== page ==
The Historical Sketch of the Town of Pawtucket [RI] by Rev, Messena Goodrich, per the Town Council was originally published in the centennial year, 1876. Since my Jenks branch was residing there in the early 1600s to 1700s, I decided to buy this book to see what was recorded. Starting on pages 17 – 18, the following appears:
“Perhaps space enough is been given to the municipal history of what now constitutes the town of Pawtucket. Another, perhaps more interesting, grants now claims are a consideration. The civil history of the place begins with Joseph Jenks [my 8 times great grandfather]. Respecting the time of his emigration hither and the circumstances under which he came to the neighborhood of Pawtucket Falls, a distinct and doubtless a very trustworthy count has been preserved by some of his descendants. His father [my 9 times great grandfather] who bore the same Christian name is supposed to have come from England with Gov. Wolf Winthrop; and Lewis, in the history of “Lynn, speaks of him in the following strain:” Joseph Jenks deserves to be held in perpetual remembrance in American history, as being the first founder who worked in grass and iron on the Western continent. By his hands the first models were made, and the first casting taken of many domestic implements and iron tools. “On 6 May, sixteen forty-six, “the general court of Massachusetts resolved, that,” in answer to the petition of Joseph Jenks, for liberty to make experience of his abilities and inventions for you making of engines of for Mills to go with water for more speedily dispatch of work and formerly, and mills for you making of sides and other edge tools, with the new invented sawmill, that things may be afforded cheaper than formally, and that for fourteen years without disturbance by any other settled up no like inventions; this petition is granted.” In May, sixteen fifty-five, he obtained another patent for an implement of the manufacture of sides quote for the more speedily cutting of grass for seven years unquote the old English side, previously in use, it may be remarked was a very clumsy instrument, short and thick like the Bush and’s stab sides. His invention gave greater length and thinness to the plate and wielded a bar of iron on the back of to strengthen it. Indeed, no radical changes has been made in that useful instrument since and stay.
In the interval between the two dates named, the younger Jenks followed his father to the New World. He becomes acquainted with the improvements that his father made, and gains skill in his craft. But one circumstance breeds alarm in his mind. The population is rapidly increasing near Lynn, and making fearful havoc with the forests. It was long before the capabilities of anthracite had been found out, and forges and furnaces were wholly dependent on charcoal. The same enterprise spirit that had induced him to cross the ocean prompts him to seek a new home. Doubtless, as Roger Williams removed from Salem, when he fled to this region, he had left some friends there who were anxiously watching his career. Perhaps the fact already adverted to, that the Indians were growing fastidious about their hatchets and other tools, makes the colonists in this neighborhood solicitous that some skilled ironworkers should remove hither. Word soon reaches Lynn, therefore that the shores of the Pawtucket are dark with a thick forest and that there are cataracts on the stream, affording ample power to carry such mills as the elder Jenks is been devising. And the young man resolves to come to Providence plantations, and naturally chooses for his new home a site near the lowest falls on the river.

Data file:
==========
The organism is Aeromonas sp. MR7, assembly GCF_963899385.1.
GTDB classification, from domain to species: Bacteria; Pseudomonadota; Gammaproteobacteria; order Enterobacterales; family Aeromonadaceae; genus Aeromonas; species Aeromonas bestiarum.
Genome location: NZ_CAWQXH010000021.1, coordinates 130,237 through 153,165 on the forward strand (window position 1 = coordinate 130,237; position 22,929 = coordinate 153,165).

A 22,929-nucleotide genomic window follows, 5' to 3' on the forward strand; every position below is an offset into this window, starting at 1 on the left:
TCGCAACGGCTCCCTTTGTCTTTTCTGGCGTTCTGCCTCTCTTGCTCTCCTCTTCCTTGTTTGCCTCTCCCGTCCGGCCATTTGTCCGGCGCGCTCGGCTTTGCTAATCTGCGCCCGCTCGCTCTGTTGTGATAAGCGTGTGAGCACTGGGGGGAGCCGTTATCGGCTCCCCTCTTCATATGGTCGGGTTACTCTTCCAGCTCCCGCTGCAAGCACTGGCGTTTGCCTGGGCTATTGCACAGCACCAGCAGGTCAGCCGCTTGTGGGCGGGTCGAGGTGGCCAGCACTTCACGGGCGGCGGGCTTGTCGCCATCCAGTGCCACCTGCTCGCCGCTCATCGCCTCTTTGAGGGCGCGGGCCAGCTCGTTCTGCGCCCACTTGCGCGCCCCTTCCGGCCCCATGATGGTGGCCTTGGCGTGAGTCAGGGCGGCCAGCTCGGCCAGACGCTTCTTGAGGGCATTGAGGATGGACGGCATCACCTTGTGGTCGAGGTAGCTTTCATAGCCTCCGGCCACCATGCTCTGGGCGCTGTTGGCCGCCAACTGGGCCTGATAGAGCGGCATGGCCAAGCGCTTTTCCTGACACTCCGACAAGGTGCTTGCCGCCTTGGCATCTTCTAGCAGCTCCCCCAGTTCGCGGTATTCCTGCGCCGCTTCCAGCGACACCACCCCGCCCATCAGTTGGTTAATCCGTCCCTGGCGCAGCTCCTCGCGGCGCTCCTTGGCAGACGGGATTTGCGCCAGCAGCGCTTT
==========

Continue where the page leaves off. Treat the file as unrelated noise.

The traditions spoken of represent that he came here in the year 1655. As his eldest son was born in 1657, perhaps he was already married, and his house is said to have stood on the spot on East Avenue now occupied by Mr. Joseph T Greene, who lives in the house reared by his grandfather Timothy Green. It is supposed that his first purchase of land was made the family by the name of Mowry. A copy of the deed of land the subsequent purchase however was found by Dr. Benedict in the records of the proprietors common lands of which company Judge Staples was clerked twenty-two years ago.”
Also, probably contributing to 8 times great grandparents’ decision to leave Massachusetts for Rhode Island, was Grandmother’s conviction for wearing Silver Lace. Her fine was 2 shillings. Grandfather minted the Pine Tree Shilling for the colony. Hmm…..